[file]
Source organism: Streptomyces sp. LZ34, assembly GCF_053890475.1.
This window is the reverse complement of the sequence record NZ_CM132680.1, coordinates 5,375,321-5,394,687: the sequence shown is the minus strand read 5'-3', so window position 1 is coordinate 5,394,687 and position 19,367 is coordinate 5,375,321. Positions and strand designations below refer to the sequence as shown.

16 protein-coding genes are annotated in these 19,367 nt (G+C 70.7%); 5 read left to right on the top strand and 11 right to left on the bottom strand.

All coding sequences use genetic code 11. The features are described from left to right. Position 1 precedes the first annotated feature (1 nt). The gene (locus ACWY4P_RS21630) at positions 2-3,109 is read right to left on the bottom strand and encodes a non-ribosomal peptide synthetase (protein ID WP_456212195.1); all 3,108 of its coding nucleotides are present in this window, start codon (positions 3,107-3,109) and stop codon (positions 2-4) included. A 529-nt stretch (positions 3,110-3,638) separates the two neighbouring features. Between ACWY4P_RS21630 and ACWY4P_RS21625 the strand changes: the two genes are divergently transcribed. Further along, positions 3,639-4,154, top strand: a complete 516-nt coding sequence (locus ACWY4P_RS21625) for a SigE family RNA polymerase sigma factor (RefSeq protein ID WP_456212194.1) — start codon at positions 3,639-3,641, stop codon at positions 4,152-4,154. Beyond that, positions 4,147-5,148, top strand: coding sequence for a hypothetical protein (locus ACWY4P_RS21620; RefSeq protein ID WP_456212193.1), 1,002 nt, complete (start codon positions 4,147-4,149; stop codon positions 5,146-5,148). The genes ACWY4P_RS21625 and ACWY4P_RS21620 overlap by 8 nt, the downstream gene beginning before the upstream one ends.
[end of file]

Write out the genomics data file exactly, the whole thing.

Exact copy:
Source organism: Streptomyces sp. LZ34, assembly GCF_053890475.1.
This window is the reverse complement of the sequence record NZ_CM132680.1, coordinates 5,375,321-5,394,687: the sequence shown is the minus strand read 5'-3', so window position 1 is coordinate 5,394,687 and position 19,367 is coordinate 5,375,321. Positions and strand designations below refer to the sequence as shown.

16 protein-coding genes are annotated in these 19,367 nt (G+C 70.7%); 5 read left to right on the top strand and 11 right to left on the bottom strand.

All coding sequences use genetic code 11. The features are described from left to right. Position 1 precedes the first annotated feature (1 nt). The gene (locus ACWY4P_RS21630) at positions 2-3,109 is read right to left on the bottom strand and encodes a non-ribosomal peptide synthetase (protein ID WP_456212195.1); all 3,108 of its coding nucleotides are present in this window, start codon (positions 3,107-3,109) and stop codon (positions 2-4) included. A 529-nt stretch (positions 3,110-3,638) separates the two neighbouring features. Between ACWY4P_RS21630 and ACWY4P_RS21625 the strand changes: the two genes are divergently transcribed. Further along, positions 3,639-4,154, top strand: a complete 516-nt coding sequence (locus ACWY4P_RS21625) for a SigE family RNA polymerase sigma factor (RefSeq protein ID WP_456212194.1) — start codon at positions 3,639-3,641, stop codon at positions 4,152-4,154. Beyond that, positions 4,147-5,148, top strand: coding sequence for a hypothetical protein (locus ACWY4P_RS21620; RefSeq protein ID WP_456212193.1), 1,002 nt, complete (start codon positions 4,147-4,149; stop codon positions 5,146-5,148). The genes ACWY4P_RS21625 and ACWY4P_RS21620 overlap by 8 nt, the downstream gene beginning before the upstream one ends.